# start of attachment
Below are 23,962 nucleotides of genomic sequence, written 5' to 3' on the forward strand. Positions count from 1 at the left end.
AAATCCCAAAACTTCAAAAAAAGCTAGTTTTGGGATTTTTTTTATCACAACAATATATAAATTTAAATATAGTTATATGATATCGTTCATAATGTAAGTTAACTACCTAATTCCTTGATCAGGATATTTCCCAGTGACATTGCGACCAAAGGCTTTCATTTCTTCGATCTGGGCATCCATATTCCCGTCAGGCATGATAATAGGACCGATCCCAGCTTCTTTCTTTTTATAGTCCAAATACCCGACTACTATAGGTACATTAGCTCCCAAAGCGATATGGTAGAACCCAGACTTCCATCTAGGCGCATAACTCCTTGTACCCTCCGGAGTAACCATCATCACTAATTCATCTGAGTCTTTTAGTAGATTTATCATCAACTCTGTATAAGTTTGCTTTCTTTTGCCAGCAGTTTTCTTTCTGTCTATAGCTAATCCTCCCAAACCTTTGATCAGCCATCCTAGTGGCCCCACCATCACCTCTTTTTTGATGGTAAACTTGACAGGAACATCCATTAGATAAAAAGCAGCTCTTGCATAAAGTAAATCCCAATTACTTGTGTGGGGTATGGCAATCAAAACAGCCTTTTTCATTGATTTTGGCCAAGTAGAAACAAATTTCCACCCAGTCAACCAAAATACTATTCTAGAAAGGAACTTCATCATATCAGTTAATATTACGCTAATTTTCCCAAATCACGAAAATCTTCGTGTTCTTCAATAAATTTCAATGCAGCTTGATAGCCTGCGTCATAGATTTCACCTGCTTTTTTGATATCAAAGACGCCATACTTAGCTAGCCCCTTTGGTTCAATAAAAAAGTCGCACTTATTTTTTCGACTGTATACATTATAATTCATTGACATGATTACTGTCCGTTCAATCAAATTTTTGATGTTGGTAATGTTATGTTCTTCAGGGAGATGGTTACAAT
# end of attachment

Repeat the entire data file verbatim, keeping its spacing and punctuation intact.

Below are 23,962 nucleotides of genomic sequence, written 5' to 3' on the forward strand. Positions count from 1 at the left end.
AAATCCCAAAACTTCAAAAAAAGCTAGTTTTGGGATTTTTTTTATCACAACAATATATAAATTTAAATATAGTTATATGATATCGTTCATAATGTAAGTTAACTACCTAATTCCTTGATCAGGATATTTCCCAGTGACATTGCGACCAAAGGCTTTCATTTCTTCGATCTGGGCATCCATATTCCCGTCAGGCATGATAATAGGACCGATCCCAGCTTCTTTCTTTTTATAGTCCAAATACCCGACTACTATAGGTACATTAGCTCCCAAAGCGATATGGTAGAACCCAGACTTCCATCTAGGCGCATAACTCCTTGTACCCTCCGGAGTAACCATCATCACTAATTCATCTGAGTCTTTTAGTAGATTTATCATCAACTCTGTATAAGTTTGCTTTCTTTTGCCAGCAGTTTTCTTTCTGTCTATAGCTAATCCTCCCAAACCTTTGATCAGCCATCCTAGTGGCCCCACCATCACCTCTTTTTTGATGGTAAACTTGACAGGAACATCCATTAGATAAAAAGCAGCTCTTGCATAAAGTAAATCCCAATTACTTGTGTGGGGTATGGCAATCAAAACAGCCTTTTTCATTGATTTTGGCCAAGTAGAAACAAATTTCCACCCAGTCAACCAAAATACTATTCTAGAAAGGAACTTCATCATATCAGTTAATATTACGCTAATTTTCCCAAATCACGAAAATCTTCGTGTTCTTCAATAAATTTCAATGCAGCTTGATAGCCTGCGTCATAGATTTCACCTGCTTTTTTGATATCAAAGACGCCATACTTAGCTAGCCCCTTTGGTTCAATAAAAAAGTCGCACTTATTTTTTCGACTGTATACATTATAATTCATTGACATGATTACTGTCCGTTCAATCAAATTTTTGATGTTGGTAATGTTATGTTCTTCAGGGAGATGGTTACAAT